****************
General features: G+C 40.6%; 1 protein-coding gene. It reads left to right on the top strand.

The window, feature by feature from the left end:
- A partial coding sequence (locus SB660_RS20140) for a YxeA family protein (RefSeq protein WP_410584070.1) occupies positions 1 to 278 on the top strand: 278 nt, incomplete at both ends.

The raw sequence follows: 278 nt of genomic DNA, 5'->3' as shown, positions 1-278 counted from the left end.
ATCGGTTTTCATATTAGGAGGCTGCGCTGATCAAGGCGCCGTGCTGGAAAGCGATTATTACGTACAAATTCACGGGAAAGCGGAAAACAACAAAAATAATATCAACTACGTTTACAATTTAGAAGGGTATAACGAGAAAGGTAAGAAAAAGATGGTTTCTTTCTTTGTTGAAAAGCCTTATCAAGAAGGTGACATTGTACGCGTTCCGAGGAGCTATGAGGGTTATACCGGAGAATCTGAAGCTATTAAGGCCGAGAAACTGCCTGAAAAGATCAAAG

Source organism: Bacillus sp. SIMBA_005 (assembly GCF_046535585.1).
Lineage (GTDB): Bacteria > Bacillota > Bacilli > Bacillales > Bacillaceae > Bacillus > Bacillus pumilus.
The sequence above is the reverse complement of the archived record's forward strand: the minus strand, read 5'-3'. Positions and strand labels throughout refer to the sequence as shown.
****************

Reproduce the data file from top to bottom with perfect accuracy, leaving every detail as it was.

General features: G+C 40.6%; 1 protein-coding gene. It reads left to right on the top strand.

The window, feature by feature from the left end:
- A partial coding sequence (locus SB660_RS20140) for a YxeA family protein (RefSeq protein WP_410584070.1) occupies positions 1 to 278 on the top strand: 278 nt, incomplete at both ends.

The raw sequence follows: 278 nt of genomic DNA, 5'->3' as shown, positions 1-278 counted from the left end.
ATCGGTTTTCATATTAGGAGGCTGCGCTGATCAAGGCGCCGTGCTGGAAAGCGATTATTACGTACAAATTCACGGGAAAGCGGAAAACAACAAAAATAATATCAACTACGTTTACAATTTAGAAGGGTATAACGAGAAAGGTAAGAAAAAGATGGTTTCTTTCTTTGTTGAAAAGCCTTATCAAGAAGGTGACATTGTACGCGTTCCGAGGAGCTATGAGGGTTATACCGGAGAATCTGAAGCTATTAAGGCCGAGAAACTGCCTGAAAAGATCAAAG

Source organism: Bacillus sp. SIMBA_005 (assembly GCF_046535585.1).
Lineage (GTDB): Bacteria > Bacillota > Bacilli > Bacillales > Bacillaceae > Bacillus > Bacillus pumilus.
The sequence above is the reverse complement of the archived record's forward strand: the minus strand, read 5'-3'. Positions and strand labels throughout refer to the sequence as shown.